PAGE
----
With ample copper supplies and an expected seasonal decrease in demand for the next two months, China’s copper imports fell in May for the second month in a row by 9.1% month-on-month and 6.1% year-on-year, to 396,712 tons. Demand now is forecast to rebound in August.
During the first five month of this year, Chinese copper imports grew 8.2% year-on-year to 1.9 million ton. Scrap copper imports rose 15% to 1.68 million tons during the same period.
Although on the Shanghai Futures Exchange copper stockpiles decreased 17% in May to 157,698 tons, they are still 60% higher than at the beginning of this year.
As the European debt crisis causes a slowdown in the international recovery from the recession, copper at the London Metal Exchange fell on June 7th to US$ 6,037.50 per ton, the lowest level since October 2009.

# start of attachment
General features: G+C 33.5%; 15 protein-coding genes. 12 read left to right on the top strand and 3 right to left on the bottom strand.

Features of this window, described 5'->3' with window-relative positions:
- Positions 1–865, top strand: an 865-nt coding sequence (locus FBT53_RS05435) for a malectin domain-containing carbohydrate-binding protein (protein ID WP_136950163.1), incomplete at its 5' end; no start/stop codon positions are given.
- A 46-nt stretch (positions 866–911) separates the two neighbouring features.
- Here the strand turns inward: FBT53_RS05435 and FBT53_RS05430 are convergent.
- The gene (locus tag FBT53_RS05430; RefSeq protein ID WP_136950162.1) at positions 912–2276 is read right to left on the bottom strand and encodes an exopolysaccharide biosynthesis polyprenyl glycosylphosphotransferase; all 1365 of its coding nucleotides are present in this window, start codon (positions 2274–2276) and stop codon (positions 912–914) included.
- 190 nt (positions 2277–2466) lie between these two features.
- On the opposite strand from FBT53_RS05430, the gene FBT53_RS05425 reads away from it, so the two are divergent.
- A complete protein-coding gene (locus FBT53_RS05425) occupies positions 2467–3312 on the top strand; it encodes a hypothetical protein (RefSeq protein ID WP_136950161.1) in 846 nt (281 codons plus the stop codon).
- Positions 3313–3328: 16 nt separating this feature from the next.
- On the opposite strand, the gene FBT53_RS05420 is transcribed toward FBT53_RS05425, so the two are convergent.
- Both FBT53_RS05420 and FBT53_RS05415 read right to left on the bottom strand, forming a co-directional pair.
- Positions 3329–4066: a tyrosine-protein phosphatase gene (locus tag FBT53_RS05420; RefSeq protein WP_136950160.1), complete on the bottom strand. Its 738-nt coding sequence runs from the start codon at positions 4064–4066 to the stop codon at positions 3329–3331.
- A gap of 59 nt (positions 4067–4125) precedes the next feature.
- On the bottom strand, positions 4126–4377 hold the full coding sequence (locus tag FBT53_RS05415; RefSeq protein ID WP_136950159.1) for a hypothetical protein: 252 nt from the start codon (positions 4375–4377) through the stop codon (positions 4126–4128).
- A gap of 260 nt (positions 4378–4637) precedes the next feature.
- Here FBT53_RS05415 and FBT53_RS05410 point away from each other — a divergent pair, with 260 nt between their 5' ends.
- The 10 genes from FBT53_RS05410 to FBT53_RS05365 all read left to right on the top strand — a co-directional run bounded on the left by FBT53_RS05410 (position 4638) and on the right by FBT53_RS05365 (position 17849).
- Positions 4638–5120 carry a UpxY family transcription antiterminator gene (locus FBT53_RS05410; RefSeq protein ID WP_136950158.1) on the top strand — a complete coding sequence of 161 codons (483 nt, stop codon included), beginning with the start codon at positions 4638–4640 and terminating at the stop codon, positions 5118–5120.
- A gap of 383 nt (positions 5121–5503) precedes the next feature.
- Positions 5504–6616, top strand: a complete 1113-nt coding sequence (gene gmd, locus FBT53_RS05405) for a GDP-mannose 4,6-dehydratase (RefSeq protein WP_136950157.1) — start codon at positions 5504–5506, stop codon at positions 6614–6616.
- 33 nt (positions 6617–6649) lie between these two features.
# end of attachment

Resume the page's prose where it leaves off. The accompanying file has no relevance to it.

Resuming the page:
Officials from the Chinese Bohai Futures Company consider that copper imports are high in absolute terms despite the recent drop, causing downward pressure on prices. Chinese demand has been enough to boost Chilean copper exports in May, representing a 30% year-on-year increase in revenues to US$ 2.76 billion for Chile, but a 12.6% drop compared to April as a result of copper prices decreases.
Copper in China is used to make power cables, electrical wire and pipes for construction and manufacturing.